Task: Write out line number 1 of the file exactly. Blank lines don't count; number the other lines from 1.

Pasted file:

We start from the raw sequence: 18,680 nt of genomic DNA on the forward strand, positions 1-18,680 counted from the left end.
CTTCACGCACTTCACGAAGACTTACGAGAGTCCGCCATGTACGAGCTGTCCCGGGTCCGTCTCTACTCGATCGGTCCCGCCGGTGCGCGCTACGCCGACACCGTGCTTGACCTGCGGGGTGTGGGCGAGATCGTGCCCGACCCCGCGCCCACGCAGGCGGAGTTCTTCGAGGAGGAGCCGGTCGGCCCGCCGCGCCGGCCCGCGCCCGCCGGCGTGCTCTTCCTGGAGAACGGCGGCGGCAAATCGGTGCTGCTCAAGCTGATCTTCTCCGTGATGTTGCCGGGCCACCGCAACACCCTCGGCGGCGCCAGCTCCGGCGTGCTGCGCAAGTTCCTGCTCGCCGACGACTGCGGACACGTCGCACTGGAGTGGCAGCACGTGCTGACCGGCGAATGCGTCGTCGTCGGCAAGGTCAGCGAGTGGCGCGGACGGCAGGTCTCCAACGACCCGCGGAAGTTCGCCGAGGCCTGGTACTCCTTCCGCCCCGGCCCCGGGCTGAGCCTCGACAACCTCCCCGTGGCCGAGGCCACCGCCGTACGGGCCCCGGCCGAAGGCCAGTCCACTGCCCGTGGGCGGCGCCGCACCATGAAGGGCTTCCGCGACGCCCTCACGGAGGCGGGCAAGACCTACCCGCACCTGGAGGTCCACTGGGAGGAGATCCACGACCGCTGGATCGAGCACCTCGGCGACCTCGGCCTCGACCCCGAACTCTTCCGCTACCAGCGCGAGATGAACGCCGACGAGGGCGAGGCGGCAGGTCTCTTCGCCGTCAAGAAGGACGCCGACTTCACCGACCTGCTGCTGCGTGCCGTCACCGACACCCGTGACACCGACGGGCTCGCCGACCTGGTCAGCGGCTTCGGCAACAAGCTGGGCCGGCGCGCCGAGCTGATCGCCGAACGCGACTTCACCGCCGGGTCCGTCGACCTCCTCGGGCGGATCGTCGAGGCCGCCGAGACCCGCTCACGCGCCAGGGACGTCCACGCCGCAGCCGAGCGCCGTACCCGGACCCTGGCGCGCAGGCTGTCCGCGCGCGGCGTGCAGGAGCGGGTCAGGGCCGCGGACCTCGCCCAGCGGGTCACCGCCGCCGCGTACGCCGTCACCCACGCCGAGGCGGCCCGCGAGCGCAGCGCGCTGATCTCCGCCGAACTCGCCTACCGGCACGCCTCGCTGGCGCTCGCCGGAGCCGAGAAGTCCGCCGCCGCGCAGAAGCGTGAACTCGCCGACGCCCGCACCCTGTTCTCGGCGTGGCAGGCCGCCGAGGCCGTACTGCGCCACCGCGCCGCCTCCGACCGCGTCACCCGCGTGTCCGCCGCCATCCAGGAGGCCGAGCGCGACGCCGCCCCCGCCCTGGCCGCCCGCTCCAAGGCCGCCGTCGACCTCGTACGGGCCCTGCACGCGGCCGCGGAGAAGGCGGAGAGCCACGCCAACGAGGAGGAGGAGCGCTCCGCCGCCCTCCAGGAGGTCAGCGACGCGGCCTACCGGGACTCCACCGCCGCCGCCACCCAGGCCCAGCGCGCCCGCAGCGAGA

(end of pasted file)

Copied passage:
We start from the raw sequence: 18,680 nt of genomic DNA on the forward strand, positions 1-18,680 counted from the left end.